The IMF has warned that global growth will decline further unless more action is taken to stimulate growth. In the coming quarters we foresee the financial markets no longer accepting the authorities attempting to stimulate growth by means of extra fiscal stimuli (demand side policy). The room governments had to do so has been used up in the years following the credit crisis. In the meantime, in many countries public debt is approaching or has exceeded the 90% limit (in relation to GDP). Above the 90% limit, the burden of debt has an increasingly negative effect on the economy’s growth potential. Many countries in Europe and the US have also reached the point where budget deficits remain high but no longer make any positive contribution to growth. To stimulate growth, government expenditure then have to mount higher, but with the current growth decline, government revenue will already be below par so the higher deficits will not provide any direct boost for the economy.
In short, budget deficits continue to mount swiftly while the growth outlook is not improving or is even deteriorating, because governments are using up capital that then cannot be used by the private sector. Moreover, with the burden of debt rising, governments are less able to invest in growth-promoting measures (such as innovation and education). That increases the risk of the government no longer being able to repay its debts or needing to implement an inflation policy. Investors in long-term bonds will have to increasingly take this into account.
In this climate, we foresee central banks remaining extremely reluctant to implement extra monetary stimuli to promote growth:
- An even looser (quantitative) policy also has drawbacks – see also our regular ECR Research reports.
- Without extra fiscal stimuli, extra monetary stimuli are fairly ineffective in stimulating growth
- Due to the combination of weak growth (prospects), and persistently high budget deficits, central banks have to be careful not to give investors the impression that the aim of loosening monetary policy is monetary financing of the budget deficit. That would be disastrous for confidence in the currency. The Bank of Japan is already making serious allowances for this in its policy.
Therefore, we do not expect central banks to opt for a demand-side policy. On the one hand of their own accord, as the drawbacks of extra fiscal and monetary stimuli keep growing. On the other hand, because we expect the financial markets to rebel against further loosening of fiscal policy and demanding higher interest rates, in which case public finances would quickly get out of hand.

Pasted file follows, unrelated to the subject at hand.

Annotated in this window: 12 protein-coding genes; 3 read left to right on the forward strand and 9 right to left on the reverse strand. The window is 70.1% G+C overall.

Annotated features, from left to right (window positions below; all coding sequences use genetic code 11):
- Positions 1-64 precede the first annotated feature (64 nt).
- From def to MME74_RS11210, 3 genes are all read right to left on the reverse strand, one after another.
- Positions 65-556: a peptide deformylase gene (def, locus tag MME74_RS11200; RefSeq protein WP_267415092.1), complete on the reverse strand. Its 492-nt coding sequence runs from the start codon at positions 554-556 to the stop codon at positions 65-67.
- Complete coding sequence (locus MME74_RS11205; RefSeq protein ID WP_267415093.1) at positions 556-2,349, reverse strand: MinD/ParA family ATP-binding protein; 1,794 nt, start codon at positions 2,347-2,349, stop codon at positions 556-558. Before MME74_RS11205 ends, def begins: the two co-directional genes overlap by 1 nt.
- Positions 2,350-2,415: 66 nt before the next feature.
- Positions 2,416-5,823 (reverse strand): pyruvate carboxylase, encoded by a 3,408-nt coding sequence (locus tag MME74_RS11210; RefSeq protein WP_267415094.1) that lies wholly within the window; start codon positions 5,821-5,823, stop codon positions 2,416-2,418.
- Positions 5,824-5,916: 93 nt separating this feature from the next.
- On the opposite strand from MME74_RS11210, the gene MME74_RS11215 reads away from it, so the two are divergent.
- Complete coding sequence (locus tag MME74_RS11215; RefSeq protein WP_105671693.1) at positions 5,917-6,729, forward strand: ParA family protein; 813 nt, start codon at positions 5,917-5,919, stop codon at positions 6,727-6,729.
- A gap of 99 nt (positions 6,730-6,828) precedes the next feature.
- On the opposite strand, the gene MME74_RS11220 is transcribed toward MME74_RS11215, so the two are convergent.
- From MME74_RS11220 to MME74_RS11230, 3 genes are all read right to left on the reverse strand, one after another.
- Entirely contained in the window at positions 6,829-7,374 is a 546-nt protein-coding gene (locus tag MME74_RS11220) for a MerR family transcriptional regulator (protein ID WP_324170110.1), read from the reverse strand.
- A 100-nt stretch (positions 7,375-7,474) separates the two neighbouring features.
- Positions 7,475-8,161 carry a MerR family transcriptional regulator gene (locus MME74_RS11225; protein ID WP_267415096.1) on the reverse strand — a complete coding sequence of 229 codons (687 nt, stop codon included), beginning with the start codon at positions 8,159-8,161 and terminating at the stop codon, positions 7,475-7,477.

However, we do not envisage the authorities opting for a supply-side policy (structural reforms and cleaning up troubled balance sheets), either. Voters in many countries do accept that something has to be done to reform the economy and the labor market as long as it is done on a limited scale. The danger is that, as soon as the negative effects of a deflationary spiral become evident (as is the case inGreeceandSpainnow), voters will demand of the authorities what they have kept promising in the past few decades: to sustain a certain level of growth.
We therefore feel it is most likely that pressure from the financial markets and voters will force the authorities to take a middle-of-the-road route between demand-side and supply-side policy. For fiscal and monetary policy, that means the authorities will be increasingly cautious in stimulating growth, but will fight the negative effects of the (approaching) deflationary spiral as far as possible.
We foresee the room the authorities have to maneuver shrinking. The more evident the negative effects of a deflationary spiral become, the greater the risk that investors will lose confidence in the government’s creditworthiness. As soon as that results in rising interest rates, the situation deteriorates further and there is little the government can do. This generates further political tensions, and probably more protectionist measures and increased pressure to implement financial repression. Financial repression is when the authorities make investment options more or less appealing according to what suits the government best.
As the authorities are more or less forced to take a middle-of-the-road route, the major drawbacks of demand-side and supply-side policy are avoided, but the benefits are not being enjoyed either. This is quite similar to whatJapandid in the decades after the property and credit bubbles burst in the early 1990s: postponing painful reforms and failing to restructure the banking sector in the hope that future growth will automatically solve the problems.
What this means for stock prices, EUR/USD and long term interest rates will be thoroughly explained in our regular ECR research reports. For a free trial, click here.